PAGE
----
Downing Street said there are still issues that need to be resolved as talks resumed today. But the Prime Minister and European Commission President Ursula von der Leyen are poised to talk to push an agreement over the line.
Irish premier Micheal Martin fuelled hopes of a breakthrough being made within days.
He said: “I would be hopeful that by the end of this week we could see the outline of a deal.
“That remains to be seen. It’s down to political will. One must remain hopeful that a deal can be arrived at.”
But Government sources warned the assessment was “optimistic”.
MPs and MEPs are facing emergency sittings to rush through any deal before the end of the year.
No 10 said Parliament has shown that it can “act at pace” when it needs to pass legislation swiftly.
Brussels is hoping to have a pact signed off by Monday to allow legislation to be passed in the European Parliament at a special sitting on December 28.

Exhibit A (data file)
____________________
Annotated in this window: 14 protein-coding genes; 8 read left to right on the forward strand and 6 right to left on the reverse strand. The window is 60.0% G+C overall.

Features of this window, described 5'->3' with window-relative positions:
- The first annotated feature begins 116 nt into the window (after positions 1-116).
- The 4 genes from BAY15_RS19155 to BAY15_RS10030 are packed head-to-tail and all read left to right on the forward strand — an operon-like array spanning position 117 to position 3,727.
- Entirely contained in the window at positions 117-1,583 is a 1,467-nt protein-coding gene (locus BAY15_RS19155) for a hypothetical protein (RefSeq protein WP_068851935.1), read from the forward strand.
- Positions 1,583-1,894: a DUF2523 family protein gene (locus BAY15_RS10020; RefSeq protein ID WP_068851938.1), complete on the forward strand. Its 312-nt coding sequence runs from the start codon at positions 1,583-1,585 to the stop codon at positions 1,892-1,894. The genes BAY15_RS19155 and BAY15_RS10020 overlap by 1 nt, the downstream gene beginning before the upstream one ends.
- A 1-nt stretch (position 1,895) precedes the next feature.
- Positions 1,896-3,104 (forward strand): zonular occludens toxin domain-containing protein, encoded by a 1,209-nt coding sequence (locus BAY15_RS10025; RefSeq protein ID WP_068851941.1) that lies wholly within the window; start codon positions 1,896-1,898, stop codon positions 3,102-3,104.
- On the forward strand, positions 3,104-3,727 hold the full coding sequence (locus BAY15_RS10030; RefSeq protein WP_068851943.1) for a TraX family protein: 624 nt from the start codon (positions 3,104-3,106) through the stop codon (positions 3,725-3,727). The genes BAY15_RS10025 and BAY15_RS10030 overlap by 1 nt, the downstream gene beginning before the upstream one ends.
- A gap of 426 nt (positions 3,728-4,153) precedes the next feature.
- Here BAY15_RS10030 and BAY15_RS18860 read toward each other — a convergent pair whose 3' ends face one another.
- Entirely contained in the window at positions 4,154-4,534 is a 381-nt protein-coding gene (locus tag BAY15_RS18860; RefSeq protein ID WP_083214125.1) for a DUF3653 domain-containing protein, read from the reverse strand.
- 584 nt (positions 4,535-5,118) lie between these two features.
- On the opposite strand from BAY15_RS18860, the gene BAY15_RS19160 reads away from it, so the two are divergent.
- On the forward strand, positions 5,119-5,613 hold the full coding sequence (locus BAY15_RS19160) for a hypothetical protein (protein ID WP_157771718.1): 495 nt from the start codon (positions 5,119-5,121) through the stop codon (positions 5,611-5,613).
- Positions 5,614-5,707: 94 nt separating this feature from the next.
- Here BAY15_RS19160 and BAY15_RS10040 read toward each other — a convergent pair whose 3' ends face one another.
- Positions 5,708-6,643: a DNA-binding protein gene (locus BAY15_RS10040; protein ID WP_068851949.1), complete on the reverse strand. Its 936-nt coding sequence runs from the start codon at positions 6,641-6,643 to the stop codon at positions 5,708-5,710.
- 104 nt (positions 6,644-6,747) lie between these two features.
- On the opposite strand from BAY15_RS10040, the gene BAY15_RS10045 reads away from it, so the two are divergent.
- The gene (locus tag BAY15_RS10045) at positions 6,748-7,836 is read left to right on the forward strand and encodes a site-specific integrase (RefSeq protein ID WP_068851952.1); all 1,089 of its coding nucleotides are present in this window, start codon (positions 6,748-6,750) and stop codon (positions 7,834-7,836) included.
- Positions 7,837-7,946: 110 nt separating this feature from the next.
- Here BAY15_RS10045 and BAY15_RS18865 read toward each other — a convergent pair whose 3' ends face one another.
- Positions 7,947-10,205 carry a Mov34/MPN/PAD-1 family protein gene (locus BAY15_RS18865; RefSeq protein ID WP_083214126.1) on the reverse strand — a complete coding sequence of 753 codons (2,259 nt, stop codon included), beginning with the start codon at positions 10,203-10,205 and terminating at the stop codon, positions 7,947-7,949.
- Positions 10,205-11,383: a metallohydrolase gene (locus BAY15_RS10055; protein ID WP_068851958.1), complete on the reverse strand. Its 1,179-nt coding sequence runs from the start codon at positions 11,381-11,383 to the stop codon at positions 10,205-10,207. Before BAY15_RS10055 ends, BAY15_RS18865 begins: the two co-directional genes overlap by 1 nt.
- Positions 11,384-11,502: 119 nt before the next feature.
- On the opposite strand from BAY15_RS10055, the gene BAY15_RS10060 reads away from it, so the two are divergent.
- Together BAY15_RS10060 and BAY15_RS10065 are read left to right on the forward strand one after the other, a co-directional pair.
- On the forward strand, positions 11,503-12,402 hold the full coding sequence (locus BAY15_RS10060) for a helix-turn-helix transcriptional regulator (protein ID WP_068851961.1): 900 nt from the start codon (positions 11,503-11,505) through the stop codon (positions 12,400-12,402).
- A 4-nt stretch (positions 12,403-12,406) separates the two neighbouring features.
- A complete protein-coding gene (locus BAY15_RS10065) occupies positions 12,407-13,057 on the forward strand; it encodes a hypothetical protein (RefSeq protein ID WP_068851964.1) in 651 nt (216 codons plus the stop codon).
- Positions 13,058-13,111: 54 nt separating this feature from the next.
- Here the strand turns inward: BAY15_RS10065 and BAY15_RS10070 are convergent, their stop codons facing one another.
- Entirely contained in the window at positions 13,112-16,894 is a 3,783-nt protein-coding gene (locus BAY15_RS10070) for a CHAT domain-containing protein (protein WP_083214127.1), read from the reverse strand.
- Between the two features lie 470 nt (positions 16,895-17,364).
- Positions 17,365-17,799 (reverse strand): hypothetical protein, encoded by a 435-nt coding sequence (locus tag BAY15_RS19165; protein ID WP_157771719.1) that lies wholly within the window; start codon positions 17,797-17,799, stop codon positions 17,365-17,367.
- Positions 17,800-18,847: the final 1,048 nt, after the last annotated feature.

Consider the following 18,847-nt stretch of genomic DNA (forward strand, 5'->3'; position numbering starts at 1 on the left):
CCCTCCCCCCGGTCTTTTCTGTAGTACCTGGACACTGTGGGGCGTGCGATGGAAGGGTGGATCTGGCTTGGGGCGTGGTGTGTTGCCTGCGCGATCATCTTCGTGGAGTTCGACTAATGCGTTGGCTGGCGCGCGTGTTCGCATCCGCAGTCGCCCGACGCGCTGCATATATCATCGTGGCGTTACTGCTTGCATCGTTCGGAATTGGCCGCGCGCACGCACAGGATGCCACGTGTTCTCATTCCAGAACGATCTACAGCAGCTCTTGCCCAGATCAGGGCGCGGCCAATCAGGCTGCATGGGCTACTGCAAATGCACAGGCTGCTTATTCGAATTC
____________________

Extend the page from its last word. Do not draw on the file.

Talks resumed online today after they were brought to an abrupt halt last week when an EU official tested positive for coronavirus.
“We will take back control of access to our waters,” he added.
The spokesman insisted there will not be any extension to the transition period.
Brussels sources expect a last-minute trade-off on the so-called level-playing field and reduced access to Britain’s coastal waters to help get a deal across the line.
EU Parliament Brexit representative Christophe Hansen said the bloc would have to be prepared to meet Boris Johnson’s fisheries demands in order to clinch an agreement.
The Luxembourgish MEP said: “There will be compromises to be made on fisheries.
“The status quo, that is somewhere we’re not going to land.”
Bernd Lange, the EU Parliament’s trade chief, said: “It’s already five past midnight.
“We need a text, otherwise ratification and democratic scrutiny by the European Parliament will be a farce.”